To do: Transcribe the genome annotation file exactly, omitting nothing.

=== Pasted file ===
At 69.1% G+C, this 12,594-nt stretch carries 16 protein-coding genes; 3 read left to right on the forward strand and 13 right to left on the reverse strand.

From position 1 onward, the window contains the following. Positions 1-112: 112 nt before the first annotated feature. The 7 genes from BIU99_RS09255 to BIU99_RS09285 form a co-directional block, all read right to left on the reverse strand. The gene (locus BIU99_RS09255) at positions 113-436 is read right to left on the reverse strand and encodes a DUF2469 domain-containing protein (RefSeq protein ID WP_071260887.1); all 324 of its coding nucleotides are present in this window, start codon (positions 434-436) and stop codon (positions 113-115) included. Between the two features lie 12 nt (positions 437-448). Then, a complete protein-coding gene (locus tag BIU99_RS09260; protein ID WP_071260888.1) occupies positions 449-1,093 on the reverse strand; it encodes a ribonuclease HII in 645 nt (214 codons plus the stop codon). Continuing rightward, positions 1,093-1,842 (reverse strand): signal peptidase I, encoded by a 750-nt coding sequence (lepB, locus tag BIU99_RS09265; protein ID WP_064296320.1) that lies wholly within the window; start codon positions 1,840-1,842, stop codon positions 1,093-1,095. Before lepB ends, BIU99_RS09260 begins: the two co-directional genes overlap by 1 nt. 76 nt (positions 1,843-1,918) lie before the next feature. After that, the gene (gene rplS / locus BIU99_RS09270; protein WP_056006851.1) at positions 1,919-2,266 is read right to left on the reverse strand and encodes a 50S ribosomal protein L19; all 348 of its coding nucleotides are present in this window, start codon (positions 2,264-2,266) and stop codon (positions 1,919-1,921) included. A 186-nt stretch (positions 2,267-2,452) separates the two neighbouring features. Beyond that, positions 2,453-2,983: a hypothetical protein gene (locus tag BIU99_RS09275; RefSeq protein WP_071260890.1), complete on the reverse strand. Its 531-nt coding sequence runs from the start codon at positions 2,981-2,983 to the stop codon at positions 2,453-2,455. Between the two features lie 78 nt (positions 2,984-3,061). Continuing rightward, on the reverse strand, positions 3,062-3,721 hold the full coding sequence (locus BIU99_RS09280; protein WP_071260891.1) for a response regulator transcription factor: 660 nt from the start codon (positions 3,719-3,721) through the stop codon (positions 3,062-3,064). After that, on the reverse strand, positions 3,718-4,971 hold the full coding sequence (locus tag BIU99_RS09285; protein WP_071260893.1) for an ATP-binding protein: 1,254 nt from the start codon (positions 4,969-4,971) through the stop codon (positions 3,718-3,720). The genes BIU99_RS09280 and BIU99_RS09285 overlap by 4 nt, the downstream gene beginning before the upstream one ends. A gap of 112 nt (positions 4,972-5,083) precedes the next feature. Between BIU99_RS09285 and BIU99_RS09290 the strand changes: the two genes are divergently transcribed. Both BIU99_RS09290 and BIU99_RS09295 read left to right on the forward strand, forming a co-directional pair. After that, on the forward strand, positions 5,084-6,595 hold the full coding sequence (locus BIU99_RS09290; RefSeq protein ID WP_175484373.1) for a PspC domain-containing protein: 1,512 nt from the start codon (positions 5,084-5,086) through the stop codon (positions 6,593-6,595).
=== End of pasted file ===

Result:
At 69.1% G+C, this 12,594-nt stretch carries 16 protein-coding genes; 3 read left to right on the forward strand and 13 right to left on the reverse strand.

From position 1 onward, the window contains the following. Positions 1-112: 112 nt before the first annotated feature. The 7 genes from BIU99_RS09255 to BIU99_RS09285 form a co-directional block, all read right to left on the reverse strand. The gene (locus BIU99_RS09255) at positions 113-436 is read right to left on the reverse strand and encodes a DUF2469 domain-containing protein (RefSeq protein ID WP_071260887.1); all 324 of its coding nucleotides are present in this window, start codon (positions 434-436) and stop codon (positions 113-115) included. Between the two features lie 12 nt (positions 437-448). Then, a complete protein-coding gene (locus tag BIU99_RS09260; protein ID WP_071260888.1) occupies positions 449-1,093 on the reverse strand; it encodes a ribonuclease HII in 645 nt (214 codons plus the stop codon). Continuing rightward, positions 1,093-1,842 (reverse strand): signal peptidase I, encoded by a 750-nt coding sequence (lepB, locus tag BIU99_RS09265; protein ID WP_064296320.1) that lies wholly within the window; start codon positions 1,840-1,842, stop codon positions 1,093-1,095. Before lepB ends, BIU99_RS09260 begins: the two co-directional genes overlap by 1 nt. 76 nt (positions 1,843-1,918) lie before the next feature. After that, the gene (gene rplS / locus BIU99_RS09270; protein WP_056006851.1) at positions 1,919-2,266 is read right to left on the reverse strand and encodes a 50S ribosomal protein L19; all 348 of its coding nucleotides are present in this window, start codon (positions 2,264-2,266) and stop codon (positions 1,919-1,921) included. A 186-nt stretch (positions 2,267-2,452) separates the two neighbouring features. Beyond that, positions 2,453-2,983: a hypothetical protein gene (locus tag BIU99_RS09275; RefSeq protein WP_071260890.1), complete on the reverse strand. Its 531-nt coding sequence runs from the start codon at positions 2,981-2,983 to the stop codon at positions 2,453-2,455. Between the two features lie 78 nt (positions 2,984-3,061). Continuing rightward, on the reverse strand, positions 3,062-3,721 hold the full coding sequence (locus BIU99_RS09280; protein WP_071260891.1) for a response regulator transcription factor: 660 nt from the start codon (positions 3,719-3,721) through the stop codon (positions 3,062-3,064). After that, on the reverse strand, positions 3,718-4,971 hold the full coding sequence (locus tag BIU99_RS09285; protein WP_071260893.1) for an ATP-binding protein: 1,254 nt from the start codon (positions 4,969-4,971) through the stop codon (positions 3,718-3,720). The genes BIU99_RS09280 and BIU99_RS09285 overlap by 4 nt, the downstream gene beginning before the upstream one ends. A gap of 112 nt (positions 4,972-5,083) precedes the next feature. Between BIU99_RS09285 and BIU99_RS09290 the strand changes: the two genes are divergently transcribed. Both BIU99_RS09290 and BIU99_RS09295 read left to right on the forward strand, forming a co-directional pair. After that, on the forward strand, positions 5,084-6,595 hold the full coding sequence (locus BIU99_RS09290; RefSeq protein ID WP_175484373.1) for a PspC domain-containing protein: 1,512 nt from the start codon (positions 5,084-5,086) through the stop codon (positions 6,593-6,595).